Multiplication and division work similarly to deb_add() and deb_subtract(), but instead of using a second lsd value, deb_multiply() and deb_divide() multiply and divide an lsd values by a single value: x.

# Multiplcation
deb_multiply(lsd = single_lsd, x = 5)
#>      l s d
#> [1] 28 8 4

# Multiplication of multiple lsd values
deb_multiply(lsd = mult_lsd, x = 5)
#>      l  s  d
#> [1] 52  4  7
#> [2] 64  0 10
#> [3] 25 18  4

# Division
deb_divide(lsd = c(136, 17, 9), x = 5)
#>      l s   d
#> [1] 27 7 6.6

# Division of multiple lsd values
deb_divide(lsd = mult_lsd, x = 3)
#>     l  s       d
#> [1] 3  9 7.66667
#> [2] 4  5 4.66667
#> [3] 1 14 6.66667

Because lsd is always the first argument in debkeepr functions that deal with lsd vectors, debkeepr functions can be chained together with the pipe (%>%). For instance, you can find the revenue gained by each of two partners who worked on a commission of 3% for the sum of four separate sales in a single pipeline.

# 3% commision between two partners
deb_sum(c(245, 14, 10), c(379, 16, 0), c(764, 9, 11), c(302, 4, 8)) %>% 
  deb_multiply(x = 0.03) %>% 
  deb_divide(x = 2)
#>      l s     d
#> [1] 25 7 8.175

Modifying the round argument may be especially useful when dealing with multiplication and division. For example, an lsd value divided by a number and then the result multiplied by the same number may not be equivalent because of the default rounding.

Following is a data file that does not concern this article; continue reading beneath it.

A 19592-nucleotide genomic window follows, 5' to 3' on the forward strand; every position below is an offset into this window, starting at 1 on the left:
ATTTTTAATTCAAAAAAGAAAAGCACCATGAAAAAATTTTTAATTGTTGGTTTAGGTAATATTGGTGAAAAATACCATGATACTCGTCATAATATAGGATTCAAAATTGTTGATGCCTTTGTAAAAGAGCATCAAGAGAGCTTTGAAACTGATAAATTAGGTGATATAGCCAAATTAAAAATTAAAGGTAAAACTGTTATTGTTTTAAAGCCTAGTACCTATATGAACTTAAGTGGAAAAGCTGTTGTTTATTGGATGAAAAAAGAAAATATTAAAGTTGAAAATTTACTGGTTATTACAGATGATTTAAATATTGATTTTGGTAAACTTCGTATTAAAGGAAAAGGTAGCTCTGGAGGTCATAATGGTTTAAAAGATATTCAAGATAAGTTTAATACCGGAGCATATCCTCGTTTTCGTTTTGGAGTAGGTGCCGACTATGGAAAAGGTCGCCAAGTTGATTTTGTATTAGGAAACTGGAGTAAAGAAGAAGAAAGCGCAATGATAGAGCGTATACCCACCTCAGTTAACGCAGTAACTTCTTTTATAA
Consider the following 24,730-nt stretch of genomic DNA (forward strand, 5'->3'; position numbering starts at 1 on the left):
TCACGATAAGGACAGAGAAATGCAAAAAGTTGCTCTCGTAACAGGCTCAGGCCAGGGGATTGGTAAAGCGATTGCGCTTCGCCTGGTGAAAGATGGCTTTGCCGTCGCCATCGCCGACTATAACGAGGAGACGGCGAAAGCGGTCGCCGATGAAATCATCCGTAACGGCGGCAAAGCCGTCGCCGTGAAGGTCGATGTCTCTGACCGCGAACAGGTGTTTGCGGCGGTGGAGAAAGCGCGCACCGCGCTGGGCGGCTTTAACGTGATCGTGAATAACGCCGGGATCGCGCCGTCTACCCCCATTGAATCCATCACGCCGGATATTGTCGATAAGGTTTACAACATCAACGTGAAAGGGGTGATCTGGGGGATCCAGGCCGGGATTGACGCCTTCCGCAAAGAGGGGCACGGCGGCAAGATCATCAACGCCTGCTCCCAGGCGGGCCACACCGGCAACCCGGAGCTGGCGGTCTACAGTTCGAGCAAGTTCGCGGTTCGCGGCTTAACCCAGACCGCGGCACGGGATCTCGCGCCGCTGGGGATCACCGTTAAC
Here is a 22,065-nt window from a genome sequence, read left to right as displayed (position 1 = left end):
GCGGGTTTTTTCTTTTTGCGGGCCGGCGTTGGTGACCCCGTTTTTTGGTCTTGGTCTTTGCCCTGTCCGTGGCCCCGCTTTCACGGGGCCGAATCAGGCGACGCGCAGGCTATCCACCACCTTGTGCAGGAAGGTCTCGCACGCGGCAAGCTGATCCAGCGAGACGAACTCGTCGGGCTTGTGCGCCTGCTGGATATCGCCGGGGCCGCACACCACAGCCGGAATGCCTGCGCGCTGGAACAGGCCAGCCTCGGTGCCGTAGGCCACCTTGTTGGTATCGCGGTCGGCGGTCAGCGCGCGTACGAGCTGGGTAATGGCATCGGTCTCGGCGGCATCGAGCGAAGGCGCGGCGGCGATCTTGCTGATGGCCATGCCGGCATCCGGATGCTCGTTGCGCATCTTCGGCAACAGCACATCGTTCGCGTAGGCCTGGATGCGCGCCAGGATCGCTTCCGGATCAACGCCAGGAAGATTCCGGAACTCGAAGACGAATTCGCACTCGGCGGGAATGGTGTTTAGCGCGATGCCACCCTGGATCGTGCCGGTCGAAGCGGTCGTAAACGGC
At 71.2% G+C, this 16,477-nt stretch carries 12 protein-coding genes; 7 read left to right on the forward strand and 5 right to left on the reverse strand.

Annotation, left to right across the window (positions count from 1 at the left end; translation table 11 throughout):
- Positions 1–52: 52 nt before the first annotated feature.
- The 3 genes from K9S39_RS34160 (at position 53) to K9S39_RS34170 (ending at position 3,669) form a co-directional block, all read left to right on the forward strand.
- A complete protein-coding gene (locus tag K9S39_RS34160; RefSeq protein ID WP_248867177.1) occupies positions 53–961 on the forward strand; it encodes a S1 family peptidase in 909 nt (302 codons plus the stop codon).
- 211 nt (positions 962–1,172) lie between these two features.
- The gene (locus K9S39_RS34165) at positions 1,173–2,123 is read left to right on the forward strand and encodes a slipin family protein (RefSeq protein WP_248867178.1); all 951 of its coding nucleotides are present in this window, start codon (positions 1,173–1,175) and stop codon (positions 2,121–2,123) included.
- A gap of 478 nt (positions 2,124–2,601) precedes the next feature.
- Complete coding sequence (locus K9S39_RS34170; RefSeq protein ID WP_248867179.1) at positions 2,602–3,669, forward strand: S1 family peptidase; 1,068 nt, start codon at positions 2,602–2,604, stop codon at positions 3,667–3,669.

# Not equivalent due to default rounding
deb_divide(c(6, 8, 1), x = 3) %>% 
  deb_multiply(x = 3)
#>     l s       d
#> [1] 6 8 0.99999

# Can be solved by reducing the rounding argument
deb_divide(c(6, 8, 1), x = 3) %>% 
  deb_multiply(x = 3, round = 4)
#>     l s d
#> [1] 6 8 1

Financial functions

Alongside arithmetic operations, debkeepr possesses functions to do common financial operations such as calculate interest and the exchange between different currencies. deb_interest() contains arguments for the interest rate, the duration over which the interest should be calculated, and whether the principal should be included in the returned value.

# Interest rate at 6.25% over a 5 year period with principal
deb_interest(lsd = c(100, 0, 0), interest = 0.0625, duration = 5)
#>       l s d
#> [1] 131 5 0

# Calculate only the accrued interest
deb_interest(lsd = c(100, 0, 0), interest = 0.0625, duration = 5, with_principal = FALSE)
#>      l s d
#> [1] 31 5 0